Here, as in the assembly earlier in Book 9, an additional verse follows the formula “they were all silent” that describes the emotions of the silent {200|201} listeners. The embassy is amazed (ἀγασσάμενοι, 431), while the group at the assembly was grief-stricken (τετιηότες, 9.30). The basic structure, though, is the same: A gave a speech; listening group was silent because they felt/were [emotion]; finally, B replied. Our passage, like 9.30, lengthens the related typical structure “A gave a speech / listening group was silent / finally, B replied.” By doing so, it calls the attention of the audience of the poem to the effect of the speech on the listeners. Furthermore, in 433, our passage contains a second additional verse after the “finally B replied” formula that describes the emotions of B. This is a particularly interesting elaboration from the structural standpoint, because it is rare for anything to intervene between a formulaic speech introduction and the speech itself. When an audience heard the reply introductory formula in 432, that would set up a strong expectation of hearing the beginning of a speech in the next verse. When they heard yet more description of the speaker instead, that surprising departure from the normal structures of speech frames would strongly draw their attention to this pathetic description of Achilles’ old friend Phoenix, afraid and in tears, as he begs Achilles to pity his struggling comrades.

Phoenix, the next speaker, fails just as much as Odysseus does. Once again, a common reply formula introduces Achilles’ response (606). He tells Phoenix that he ought to hate Agamemnon and invites Phoenix to spend the night if he wants to (607-619). After he finishes speaking, he nods to Patroclus to make up Phoenix’ bed as a signal for the others to leave (620-622). At this point Ajax briefly attempts to persuade Achilles, but he too fails. A common reply formula introduces Achilles’ answer (643), in which he gives a message for Agamemnon that he will not return to the fighting unless Hector reaches the Greek ships (644-655). Now the business of the embassy has been concluded: each member of the delegation has presented Agamemnon’s offer to Achilles, and each has failed to persuade him to accept it. He refuses each man in a manner consistent both with the relationship he has to each and with the content of the specific appeal he is refusing. Finally, Achilles has given the delegation a message to take back to Agamemnon. And so, they leave (656-657).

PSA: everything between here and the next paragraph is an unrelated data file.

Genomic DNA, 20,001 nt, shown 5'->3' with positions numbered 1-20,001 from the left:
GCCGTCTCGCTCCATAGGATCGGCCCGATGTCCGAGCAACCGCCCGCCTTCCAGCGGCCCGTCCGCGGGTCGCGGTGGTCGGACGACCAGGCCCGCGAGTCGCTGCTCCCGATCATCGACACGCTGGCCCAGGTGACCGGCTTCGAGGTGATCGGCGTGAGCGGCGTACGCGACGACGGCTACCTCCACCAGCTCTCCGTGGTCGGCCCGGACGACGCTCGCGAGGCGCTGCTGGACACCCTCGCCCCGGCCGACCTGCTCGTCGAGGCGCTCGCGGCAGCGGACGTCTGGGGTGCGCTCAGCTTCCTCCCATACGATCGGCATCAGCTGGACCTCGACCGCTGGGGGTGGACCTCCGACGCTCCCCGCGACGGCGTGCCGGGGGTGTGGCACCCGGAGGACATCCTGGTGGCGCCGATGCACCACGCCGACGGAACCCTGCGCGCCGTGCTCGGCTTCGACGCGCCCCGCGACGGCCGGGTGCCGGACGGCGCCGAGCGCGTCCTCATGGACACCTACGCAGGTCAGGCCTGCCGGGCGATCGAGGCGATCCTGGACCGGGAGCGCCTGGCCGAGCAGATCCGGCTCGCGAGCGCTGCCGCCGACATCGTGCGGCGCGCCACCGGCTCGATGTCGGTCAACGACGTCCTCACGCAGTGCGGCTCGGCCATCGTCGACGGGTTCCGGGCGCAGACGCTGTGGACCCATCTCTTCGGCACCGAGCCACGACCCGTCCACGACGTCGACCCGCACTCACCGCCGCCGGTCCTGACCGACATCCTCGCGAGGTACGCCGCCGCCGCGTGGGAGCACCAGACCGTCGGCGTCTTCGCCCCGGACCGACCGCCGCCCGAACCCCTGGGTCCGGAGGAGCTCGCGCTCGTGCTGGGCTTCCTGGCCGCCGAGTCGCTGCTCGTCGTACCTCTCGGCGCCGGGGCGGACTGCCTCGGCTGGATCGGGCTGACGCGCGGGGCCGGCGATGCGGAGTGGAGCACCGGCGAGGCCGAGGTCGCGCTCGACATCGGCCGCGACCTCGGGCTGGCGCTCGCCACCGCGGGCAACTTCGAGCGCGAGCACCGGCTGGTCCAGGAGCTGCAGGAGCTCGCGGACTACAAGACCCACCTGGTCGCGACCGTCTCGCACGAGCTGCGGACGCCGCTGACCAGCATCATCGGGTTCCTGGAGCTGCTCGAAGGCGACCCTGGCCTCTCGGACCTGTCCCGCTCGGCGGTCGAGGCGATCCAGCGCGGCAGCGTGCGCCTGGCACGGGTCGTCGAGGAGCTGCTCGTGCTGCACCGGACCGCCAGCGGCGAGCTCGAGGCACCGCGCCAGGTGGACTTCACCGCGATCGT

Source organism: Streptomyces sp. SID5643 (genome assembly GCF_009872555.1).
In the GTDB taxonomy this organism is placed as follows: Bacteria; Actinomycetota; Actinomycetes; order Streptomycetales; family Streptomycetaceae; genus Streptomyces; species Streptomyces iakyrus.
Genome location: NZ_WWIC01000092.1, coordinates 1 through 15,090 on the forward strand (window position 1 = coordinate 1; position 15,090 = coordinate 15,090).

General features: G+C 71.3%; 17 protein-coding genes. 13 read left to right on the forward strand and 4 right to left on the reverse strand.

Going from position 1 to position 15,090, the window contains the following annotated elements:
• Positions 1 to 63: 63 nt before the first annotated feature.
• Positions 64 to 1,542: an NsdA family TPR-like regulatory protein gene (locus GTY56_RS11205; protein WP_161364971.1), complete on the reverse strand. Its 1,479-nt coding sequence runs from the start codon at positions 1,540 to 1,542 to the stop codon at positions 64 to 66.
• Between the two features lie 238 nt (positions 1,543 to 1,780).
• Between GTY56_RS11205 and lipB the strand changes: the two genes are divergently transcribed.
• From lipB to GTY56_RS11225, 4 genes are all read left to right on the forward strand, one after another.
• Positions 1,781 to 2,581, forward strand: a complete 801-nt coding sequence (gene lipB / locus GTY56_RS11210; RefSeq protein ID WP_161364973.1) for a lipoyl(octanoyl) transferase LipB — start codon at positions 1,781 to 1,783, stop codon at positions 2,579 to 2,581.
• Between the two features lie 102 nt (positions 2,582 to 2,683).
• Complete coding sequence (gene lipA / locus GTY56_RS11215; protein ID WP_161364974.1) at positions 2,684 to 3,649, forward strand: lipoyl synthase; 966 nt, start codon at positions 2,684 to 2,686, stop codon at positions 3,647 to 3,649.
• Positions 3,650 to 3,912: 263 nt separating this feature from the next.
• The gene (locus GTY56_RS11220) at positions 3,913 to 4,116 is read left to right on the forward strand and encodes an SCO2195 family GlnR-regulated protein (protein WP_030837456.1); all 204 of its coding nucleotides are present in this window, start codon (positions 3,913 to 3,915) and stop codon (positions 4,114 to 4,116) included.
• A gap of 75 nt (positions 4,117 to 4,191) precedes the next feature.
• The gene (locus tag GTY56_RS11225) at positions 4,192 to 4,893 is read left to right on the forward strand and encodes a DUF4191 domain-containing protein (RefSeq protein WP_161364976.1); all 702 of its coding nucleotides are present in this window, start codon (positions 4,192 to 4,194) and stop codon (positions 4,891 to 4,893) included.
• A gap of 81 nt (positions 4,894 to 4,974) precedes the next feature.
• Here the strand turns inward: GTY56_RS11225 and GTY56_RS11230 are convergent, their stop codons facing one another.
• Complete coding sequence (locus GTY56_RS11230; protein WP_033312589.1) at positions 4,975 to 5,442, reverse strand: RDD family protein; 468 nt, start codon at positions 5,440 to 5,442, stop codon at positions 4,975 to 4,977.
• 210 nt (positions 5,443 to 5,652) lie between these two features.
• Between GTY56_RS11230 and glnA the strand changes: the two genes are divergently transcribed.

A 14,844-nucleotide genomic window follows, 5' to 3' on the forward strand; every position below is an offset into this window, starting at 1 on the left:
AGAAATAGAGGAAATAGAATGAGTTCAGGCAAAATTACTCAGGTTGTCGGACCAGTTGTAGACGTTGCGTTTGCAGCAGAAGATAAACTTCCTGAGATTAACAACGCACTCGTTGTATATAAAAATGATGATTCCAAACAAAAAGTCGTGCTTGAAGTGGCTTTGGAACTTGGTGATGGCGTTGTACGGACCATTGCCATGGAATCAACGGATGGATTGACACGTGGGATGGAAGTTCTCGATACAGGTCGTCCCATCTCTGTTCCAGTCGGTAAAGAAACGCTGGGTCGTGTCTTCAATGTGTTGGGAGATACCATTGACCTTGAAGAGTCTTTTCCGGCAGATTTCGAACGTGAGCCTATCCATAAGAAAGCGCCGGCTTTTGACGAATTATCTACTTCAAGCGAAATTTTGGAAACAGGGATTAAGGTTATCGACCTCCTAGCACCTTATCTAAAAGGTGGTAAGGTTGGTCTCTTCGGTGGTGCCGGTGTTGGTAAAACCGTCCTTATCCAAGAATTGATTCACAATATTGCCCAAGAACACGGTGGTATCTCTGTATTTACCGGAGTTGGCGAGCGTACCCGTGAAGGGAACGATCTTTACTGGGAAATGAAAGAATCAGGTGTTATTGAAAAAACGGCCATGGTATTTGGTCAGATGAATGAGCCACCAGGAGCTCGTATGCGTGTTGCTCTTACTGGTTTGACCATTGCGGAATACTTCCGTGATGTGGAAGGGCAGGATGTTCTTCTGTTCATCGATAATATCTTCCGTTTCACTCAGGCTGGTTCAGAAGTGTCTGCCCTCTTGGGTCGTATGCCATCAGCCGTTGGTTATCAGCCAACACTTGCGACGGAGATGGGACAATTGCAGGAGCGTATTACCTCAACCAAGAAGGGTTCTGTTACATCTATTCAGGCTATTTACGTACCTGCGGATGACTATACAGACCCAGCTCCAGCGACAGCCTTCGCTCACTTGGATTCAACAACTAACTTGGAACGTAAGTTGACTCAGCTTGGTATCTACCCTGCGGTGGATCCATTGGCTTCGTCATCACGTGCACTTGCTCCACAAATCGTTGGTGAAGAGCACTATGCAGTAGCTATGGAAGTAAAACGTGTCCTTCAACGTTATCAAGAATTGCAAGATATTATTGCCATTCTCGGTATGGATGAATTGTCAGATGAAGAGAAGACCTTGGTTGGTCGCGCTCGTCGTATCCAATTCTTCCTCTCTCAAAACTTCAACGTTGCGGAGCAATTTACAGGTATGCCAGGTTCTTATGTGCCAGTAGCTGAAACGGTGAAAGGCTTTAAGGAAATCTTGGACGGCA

Informal Group Conversation

Finally, when the embassy returns to the Greek camp, the Greeks are eager to ask about the success of the mission. This conversation displays none of the various formal characteristics that we have seen in connection with the assembly, the council, and the embassy. It is simply a conversation in which there are more than two participants. When Agamemnon asks what happened on the embassy (673-675), Odysseus relays the message that Achilles has given him (677-692). A common reply formula introduces his speech (676). Once again, the Greeks fall silent with dismay at a piece of bad news; as in the assembly that began Book 9, it is Diomedes who finally breaks their silence.

All the descriptive language here focuses on the grief and distress of the listeners rather than on the feelings of the next speaker. [
25] Diomedes criticizes Agamemnon for sending the embassy in the first place and advises that the Greeks go to bed but be ready to fight at dawn (697-709). This proposal meets with the group’s approval (710), and they retire for the night. In this conversation, although several people are present and make speeches, there are no references to any of the accompaniments of formal group conversations (heralds or the posture of the speaker when he makes his remarks). Hence, this exchange should be considered simply a group of people talking rather than as one of the more formal types of group conversation. [26]

In Iliad 9, which as a whole lacks any single or successive speeches, we have seen four different kinds of group conversations. The assembly is the most formal of these, since there are specific procedures not only for mustering an assembly but also for the marking of new turns while the assembly is in progress. A council is a more informal, smaller group summoned by a leader to give him advice. Although the turn structure of the speeches in a council scene may be the same as in a one-on-one conversation, the speech frames make it clear that the group who is present has a necessary if silent role to play in the scene. An embassy, in which a group of people and heralds formally takes a message from one person to another, is marked as formal by the presence of the heralds. In the last scene in book 9, although three different people speak, there are no formal markings of any kind, and we should view this sequence simply as a conversation in which more than two people participate.